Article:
Help! Can't fix splayed leg on 2-day-old chick!

CHardcastle

Hatching
Dec 1, 2020
7
1
8
I'm desperate for help. I have a 2-day-old silkie, and she was the ONLY chick to hatch out of a dozen! She has one splayed leg/ spraddle leg (not both) and I can't get it to stay under her. When I try tethering her legs together with a bandaid, she can't walk or stand at all. Without the bandaid, she can at least stand/ sit up. She sort of hobbles around, so she can move in the brooder, but certainly not well. But she can't move AT ALL if I bind her legs to correct the spraddle. She also can't seem to figure out how to drink or eat the chick starter on her own (she's probably too busy trying to figure out how to walk), so I'm going to have to dropper feed her. What do I give her in the dropper? Egg yolk? What do I do? I have to make sure this chick survives, because she's our only baby-- Our tiny little Christmas miracle. Thank you in advance for any help.
 

azygous

Enabler
11 Years
Dec 11, 2009
25,308
38,229
1,142
Colorado Rockies
Here is a link to chick chairs. https://www.backyardchickens.com/threads/versions-of-chick-chairs-please.1166308/ Make one, then install the hobble. Place the chick in the chair for half an hour at a time so it can eat and learn to balance upright. It's a matter of training its brain to control its legs. Do not go away and leave the chick in the chair unattended, though.

When the chick isn't in the chair, sprinkle the dry chick feed on the floor around it. It will see the food and start eating. Place water with some marbles or pebbles in it in a small shallow dish so it can drink. The small rocks in the water will keep the chick from crawling into it and drowning.
 

CHardcastle

Hatching
Dec 1, 2020
7
1
8
Here is a link to chick chairs. https://www.backyardchickens.com/threads/versions-of-chick-chairs-please.1166308/ Make one, then install the hobble. Place the chick in the chair for half an hour at a time so it can eat and learn to balance upright. It's a matter of training its brain to control its legs. Do not go away and leave the chick in the chair unattended, though.

When the chick isn't in the chair, sprinkle the dry chick feed on the floor around it. It will see the food and start eating. Place water with some marbles or pebbles in it in a small shallow dish so it can drink. The small rocks in the water will keep the chick from crawling into it and drowning.

Yes, I already gave her the waterer with the marbles, showed her the water, showed her the food, sprinkled the food in front of her-- She doesn't eat or drink on her own. I will look into the chair, though, thank you!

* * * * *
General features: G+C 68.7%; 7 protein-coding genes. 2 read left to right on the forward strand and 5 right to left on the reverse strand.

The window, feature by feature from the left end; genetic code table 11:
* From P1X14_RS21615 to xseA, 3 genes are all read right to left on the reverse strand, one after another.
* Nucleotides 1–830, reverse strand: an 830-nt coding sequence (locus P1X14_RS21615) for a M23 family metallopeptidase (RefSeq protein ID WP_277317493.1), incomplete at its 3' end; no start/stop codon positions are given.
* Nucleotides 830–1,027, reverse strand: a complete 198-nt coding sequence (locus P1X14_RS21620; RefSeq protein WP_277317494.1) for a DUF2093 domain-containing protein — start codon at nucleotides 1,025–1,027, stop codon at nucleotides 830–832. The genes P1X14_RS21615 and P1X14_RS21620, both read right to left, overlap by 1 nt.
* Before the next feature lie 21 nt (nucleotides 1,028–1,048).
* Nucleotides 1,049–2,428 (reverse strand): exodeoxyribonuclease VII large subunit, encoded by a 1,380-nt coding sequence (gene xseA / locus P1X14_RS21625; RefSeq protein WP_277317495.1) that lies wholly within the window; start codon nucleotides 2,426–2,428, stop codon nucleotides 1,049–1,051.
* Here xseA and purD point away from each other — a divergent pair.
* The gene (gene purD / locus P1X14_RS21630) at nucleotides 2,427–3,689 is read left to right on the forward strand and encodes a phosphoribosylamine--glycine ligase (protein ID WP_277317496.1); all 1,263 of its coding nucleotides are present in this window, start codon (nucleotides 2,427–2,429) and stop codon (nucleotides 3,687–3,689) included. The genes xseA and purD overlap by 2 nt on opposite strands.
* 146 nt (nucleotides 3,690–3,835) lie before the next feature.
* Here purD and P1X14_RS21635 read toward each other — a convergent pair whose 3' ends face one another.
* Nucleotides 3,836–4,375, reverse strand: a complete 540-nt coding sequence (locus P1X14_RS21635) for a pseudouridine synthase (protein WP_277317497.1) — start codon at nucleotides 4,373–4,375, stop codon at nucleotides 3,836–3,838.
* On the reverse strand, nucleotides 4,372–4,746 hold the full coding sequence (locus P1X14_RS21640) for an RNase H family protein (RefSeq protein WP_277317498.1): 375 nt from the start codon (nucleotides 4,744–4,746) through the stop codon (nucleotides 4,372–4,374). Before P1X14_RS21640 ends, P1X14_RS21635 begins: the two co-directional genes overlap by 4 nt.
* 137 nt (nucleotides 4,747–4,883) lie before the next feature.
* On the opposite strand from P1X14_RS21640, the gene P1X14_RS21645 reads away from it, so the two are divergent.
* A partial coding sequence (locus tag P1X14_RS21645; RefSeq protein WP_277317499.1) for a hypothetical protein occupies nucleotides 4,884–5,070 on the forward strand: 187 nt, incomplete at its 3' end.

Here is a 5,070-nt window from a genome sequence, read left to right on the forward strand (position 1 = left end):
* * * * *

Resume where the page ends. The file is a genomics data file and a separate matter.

CHardcastle

Hatching
Dec 1, 2020
7
1
8
Here is a link to chick chairs. https://www.backyardchickens.com/threads/versions-of-chick-chairs-please.1166308/ Make one, then install the hobble. Place the chick in the chair for half an hour at a time so it can eat and learn to balance upright. It's a matter of training its brain to control its legs. Do not go away and leave the chick in the chair unattended, though.

When the chick isn't in the chair, sprinkle the dry chick feed on the floor around it. It will see the food and start eating. Place water with some marbles or pebbles in it in a small shallow dish so it can drink. The small rocks in the water will keep the chick from crawling into it and drowning.

So, after doing some additional research, I suspect the chick may have a slipped tendon, not a splayed leg. She doesn't really put any weight on it, and when she does, it's on her knee joint, not the foot.
 

azygous

Enabler
11 Years
Dec 11, 2009
25,308
38,229
1,142
Colorado Rockies
Try this:
Hold your left hand out, palm up, fingers toward the right, in front of your chest. Lay the chick's belly in your left hand, feet pointing back toward your body, overhanging your pinky finger/palm. Grasp the feet and legs between your right thumb and forefinger.
Slowly lower your left hand like you're going to pitch a soft ball and let the bird dangle for just a few seconds. Twist your wrist outward, and the bird's reaction should be to lift its head and body upward toward your hand. Keep your hand under, but not touching. When it does, you can re-grab the body.
This will sometimes "reset" a slipped hip or knee joint. It won't hurt the chick. It may work. It may not if the injury has set.
 

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